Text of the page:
• Animal Legal Defense Fund – Cotati, CA
  • Community Legal Services of Philadelphia, PA
  • Disability Rights Advocates – New York, NY
  • District Attorney’s Office of Charlotte, NC
  • Federal Trade Commission – Washington, DC
  • Legal Aid Society of the District of Columbia
  • U.S. Senate Office of the Legislative Counsel

Registration for the Equal Justice Works Conference and Career Fair ends on September 14, 2016 so be sure you register early! To stay abreast of other Equal Justice events and public interest opportunities, students should also consider joining the Equal Justice Works JDs for Justice Network or following Equal Justice Works on Twitter.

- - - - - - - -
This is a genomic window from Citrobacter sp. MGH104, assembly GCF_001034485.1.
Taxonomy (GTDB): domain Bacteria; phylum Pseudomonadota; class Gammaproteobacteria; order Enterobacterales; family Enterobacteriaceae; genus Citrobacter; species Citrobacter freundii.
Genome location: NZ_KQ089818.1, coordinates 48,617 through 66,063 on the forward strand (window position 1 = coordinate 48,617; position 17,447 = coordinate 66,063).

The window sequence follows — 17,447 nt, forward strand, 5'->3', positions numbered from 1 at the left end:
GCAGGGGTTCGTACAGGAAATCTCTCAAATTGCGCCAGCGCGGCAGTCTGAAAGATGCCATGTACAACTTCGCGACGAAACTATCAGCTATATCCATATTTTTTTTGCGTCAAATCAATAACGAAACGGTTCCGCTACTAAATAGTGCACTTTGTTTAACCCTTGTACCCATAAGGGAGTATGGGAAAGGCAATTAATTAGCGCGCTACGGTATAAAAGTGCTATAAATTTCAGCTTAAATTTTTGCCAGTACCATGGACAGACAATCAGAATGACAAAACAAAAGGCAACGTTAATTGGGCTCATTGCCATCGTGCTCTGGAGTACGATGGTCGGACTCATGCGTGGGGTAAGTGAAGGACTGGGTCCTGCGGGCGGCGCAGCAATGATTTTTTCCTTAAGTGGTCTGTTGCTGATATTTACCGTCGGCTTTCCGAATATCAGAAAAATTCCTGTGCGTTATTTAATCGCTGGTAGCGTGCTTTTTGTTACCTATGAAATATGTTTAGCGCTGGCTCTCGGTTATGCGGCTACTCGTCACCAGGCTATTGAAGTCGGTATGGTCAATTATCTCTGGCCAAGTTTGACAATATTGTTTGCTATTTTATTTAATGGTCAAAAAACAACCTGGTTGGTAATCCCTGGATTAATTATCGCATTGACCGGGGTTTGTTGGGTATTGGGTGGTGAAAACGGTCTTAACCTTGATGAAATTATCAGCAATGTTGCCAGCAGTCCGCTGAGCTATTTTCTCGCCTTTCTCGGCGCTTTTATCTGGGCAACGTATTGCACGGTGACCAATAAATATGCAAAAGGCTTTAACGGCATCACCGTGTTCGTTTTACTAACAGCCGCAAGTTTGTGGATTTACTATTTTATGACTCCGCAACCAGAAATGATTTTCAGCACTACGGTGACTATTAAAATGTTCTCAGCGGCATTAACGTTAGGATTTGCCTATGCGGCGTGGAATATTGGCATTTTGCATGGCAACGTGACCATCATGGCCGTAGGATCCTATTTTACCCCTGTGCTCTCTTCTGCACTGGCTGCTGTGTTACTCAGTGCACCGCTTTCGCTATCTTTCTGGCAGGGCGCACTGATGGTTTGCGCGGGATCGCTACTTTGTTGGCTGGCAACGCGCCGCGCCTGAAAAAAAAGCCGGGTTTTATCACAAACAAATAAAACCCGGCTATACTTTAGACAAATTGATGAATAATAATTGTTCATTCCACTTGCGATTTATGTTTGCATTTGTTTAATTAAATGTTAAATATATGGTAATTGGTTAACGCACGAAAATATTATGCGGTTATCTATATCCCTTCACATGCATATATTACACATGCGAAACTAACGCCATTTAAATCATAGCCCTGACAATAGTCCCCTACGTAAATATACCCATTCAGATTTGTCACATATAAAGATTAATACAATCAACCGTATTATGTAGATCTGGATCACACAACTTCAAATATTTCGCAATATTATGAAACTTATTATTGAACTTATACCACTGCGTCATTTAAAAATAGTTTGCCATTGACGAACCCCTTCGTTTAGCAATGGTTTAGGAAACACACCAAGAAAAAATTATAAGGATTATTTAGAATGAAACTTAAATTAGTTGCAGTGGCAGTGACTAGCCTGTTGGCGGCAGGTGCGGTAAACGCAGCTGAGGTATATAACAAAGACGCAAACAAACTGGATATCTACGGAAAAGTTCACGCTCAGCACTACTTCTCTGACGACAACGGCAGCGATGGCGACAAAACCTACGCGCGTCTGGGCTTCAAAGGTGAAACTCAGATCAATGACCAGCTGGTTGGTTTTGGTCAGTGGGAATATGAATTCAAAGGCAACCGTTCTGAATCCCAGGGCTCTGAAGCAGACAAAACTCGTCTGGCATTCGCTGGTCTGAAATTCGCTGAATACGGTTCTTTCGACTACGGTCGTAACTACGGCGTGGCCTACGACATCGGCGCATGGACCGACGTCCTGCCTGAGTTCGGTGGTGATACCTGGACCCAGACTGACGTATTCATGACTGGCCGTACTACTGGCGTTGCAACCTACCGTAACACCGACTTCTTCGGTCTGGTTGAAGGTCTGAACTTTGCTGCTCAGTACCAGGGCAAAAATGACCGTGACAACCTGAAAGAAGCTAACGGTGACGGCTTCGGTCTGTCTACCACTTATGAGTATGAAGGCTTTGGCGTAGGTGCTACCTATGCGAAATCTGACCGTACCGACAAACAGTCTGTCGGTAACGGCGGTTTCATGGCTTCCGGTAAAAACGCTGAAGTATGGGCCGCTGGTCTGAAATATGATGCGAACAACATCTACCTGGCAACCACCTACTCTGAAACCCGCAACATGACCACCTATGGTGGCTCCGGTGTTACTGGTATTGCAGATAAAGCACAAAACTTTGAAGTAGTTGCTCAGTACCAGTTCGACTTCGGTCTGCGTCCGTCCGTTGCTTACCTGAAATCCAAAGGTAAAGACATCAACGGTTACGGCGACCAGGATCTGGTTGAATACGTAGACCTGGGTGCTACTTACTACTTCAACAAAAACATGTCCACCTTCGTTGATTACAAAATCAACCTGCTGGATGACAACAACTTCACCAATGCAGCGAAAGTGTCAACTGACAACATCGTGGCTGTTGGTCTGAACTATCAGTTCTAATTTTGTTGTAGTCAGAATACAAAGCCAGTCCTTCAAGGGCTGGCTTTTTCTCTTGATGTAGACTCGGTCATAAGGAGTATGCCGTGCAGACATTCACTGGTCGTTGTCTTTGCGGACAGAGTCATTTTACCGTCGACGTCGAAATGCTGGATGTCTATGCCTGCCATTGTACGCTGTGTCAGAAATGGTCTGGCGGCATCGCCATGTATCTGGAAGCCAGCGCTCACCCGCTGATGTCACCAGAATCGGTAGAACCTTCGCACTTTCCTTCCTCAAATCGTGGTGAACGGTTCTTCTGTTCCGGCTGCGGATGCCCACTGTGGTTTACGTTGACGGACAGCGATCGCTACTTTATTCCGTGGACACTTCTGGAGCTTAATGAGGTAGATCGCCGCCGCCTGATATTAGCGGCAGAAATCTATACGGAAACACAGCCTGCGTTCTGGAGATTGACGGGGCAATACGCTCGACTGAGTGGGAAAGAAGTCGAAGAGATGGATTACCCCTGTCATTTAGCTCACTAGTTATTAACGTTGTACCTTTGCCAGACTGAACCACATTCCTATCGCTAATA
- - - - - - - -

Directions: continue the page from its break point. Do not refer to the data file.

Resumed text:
Should You Take a Document Review Job?

Document-review work is not glamorous, but it is a common way to gain legal experience and provides valuable insight into the discovery process in many different areas of law. It is often done by solo practitioners looking for extra income or new law school graduates who have not yet secured permanent employment, or outsourced by larger firms with a heavy workload or large scale project. So what is document-review work and could it be right for you?

Document-review attorneys are required in a variety of situations. Typically, parties in a lawsuit or officials in a regulatory investigation need several documents produced or received. Corporations also need document reviewers to organize their documents. For example, a document reviewer might screen a recently departed employee’s computer files or create legal abstracts for insertion into a master spreadsheet.